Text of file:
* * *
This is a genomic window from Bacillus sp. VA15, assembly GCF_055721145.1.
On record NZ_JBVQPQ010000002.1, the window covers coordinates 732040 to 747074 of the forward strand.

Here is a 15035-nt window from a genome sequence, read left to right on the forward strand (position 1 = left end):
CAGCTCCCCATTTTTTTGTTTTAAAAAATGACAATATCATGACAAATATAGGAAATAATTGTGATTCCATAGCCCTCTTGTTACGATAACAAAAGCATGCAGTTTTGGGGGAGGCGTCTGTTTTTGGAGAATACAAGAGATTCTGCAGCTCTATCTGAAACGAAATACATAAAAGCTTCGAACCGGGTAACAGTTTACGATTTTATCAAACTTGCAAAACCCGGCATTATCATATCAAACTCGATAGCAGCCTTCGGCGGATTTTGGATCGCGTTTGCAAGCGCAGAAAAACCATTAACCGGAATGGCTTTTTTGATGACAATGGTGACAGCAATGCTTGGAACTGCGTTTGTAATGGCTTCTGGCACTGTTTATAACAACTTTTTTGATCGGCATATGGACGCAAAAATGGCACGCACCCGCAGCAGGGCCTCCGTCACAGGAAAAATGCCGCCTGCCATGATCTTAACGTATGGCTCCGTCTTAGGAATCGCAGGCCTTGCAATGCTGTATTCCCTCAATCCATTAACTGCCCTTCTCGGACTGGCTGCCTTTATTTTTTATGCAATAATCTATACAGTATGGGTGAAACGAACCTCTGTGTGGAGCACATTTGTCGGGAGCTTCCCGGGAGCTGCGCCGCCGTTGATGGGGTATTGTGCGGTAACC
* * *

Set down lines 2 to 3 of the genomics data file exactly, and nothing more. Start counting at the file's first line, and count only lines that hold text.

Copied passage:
On record NZ_JBVQPQ010000002.1, the window covers coordinates 732040 to 747074 of the forward strand.

Here is a 15035-nt window from a genome sequence, read left to right on the forward strand (position 1 = left end):